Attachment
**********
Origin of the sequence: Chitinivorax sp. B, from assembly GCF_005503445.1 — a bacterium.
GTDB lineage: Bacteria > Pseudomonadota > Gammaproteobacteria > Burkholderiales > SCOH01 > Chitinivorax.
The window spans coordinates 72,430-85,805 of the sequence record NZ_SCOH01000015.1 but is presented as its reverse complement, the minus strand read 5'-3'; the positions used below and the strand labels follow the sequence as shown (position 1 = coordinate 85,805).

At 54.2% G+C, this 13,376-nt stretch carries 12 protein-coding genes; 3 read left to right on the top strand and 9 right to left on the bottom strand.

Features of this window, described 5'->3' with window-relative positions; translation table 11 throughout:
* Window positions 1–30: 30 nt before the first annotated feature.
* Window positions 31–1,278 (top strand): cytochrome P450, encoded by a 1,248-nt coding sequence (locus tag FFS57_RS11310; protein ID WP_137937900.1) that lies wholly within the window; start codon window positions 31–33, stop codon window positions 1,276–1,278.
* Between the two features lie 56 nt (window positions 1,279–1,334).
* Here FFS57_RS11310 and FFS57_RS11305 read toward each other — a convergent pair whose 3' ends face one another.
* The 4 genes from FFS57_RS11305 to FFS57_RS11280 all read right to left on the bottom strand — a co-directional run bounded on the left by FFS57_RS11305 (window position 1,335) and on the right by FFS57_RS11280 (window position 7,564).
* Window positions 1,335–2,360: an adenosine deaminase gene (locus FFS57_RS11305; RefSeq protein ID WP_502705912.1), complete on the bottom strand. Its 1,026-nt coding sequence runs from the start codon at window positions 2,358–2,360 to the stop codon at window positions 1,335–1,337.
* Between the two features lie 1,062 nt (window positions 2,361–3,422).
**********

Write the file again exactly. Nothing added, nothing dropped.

Origin of the sequence: Chitinivorax sp. B, from assembly GCF_005503445.1 — a bacterium.
GTDB lineage: Bacteria > Pseudomonadota > Gammaproteobacteria > Burkholderiales > SCOH01 > Chitinivorax.
The window spans coordinates 72,430-85,805 of the sequence record NZ_SCOH01000015.1 but is presented as its reverse complement, the minus strand read 5'-3'; the positions used below and the strand labels follow the sequence as shown (position 1 = coordinate 85,805).

At 54.2% G+C, this 13,376-nt stretch carries 12 protein-coding genes; 3 read left to right on the top strand and 9 right to left on the bottom strand.

Features of this window, described 5'->3' with window-relative positions; translation table 11 throughout:
* Window positions 1–30: 30 nt before the first annotated feature.
* Window positions 31–1,278 (top strand): cytochrome P450, encoded by a 1,248-nt coding sequence (locus tag FFS57_RS11310; protein ID WP_137937900.1) that lies wholly within the window; start codon window positions 31–33, stop codon window positions 1,276–1,278.
* Between the two features lie 56 nt (window positions 1,279–1,334).
* Here FFS57_RS11310 and FFS57_RS11305 read toward each other — a convergent pair whose 3' ends face one another.
* The 4 genes from FFS57_RS11305 to FFS57_RS11280 all read right to left on the bottom strand — a co-directional run bounded on the left by FFS57_RS11305 (window position 1,335) and on the right by FFS57_RS11280 (window position 7,564).
* Window positions 1,335–2,360: an adenosine deaminase gene (locus FFS57_RS11305; RefSeq protein ID WP_502705912.1), complete on the bottom strand. Its 1,026-nt coding sequence runs from the start codon at window positions 2,358–2,360 to the stop codon at window positions 1,335–1,337.
* Between the two features lie 1,062 nt (window positions 2,361–3,422).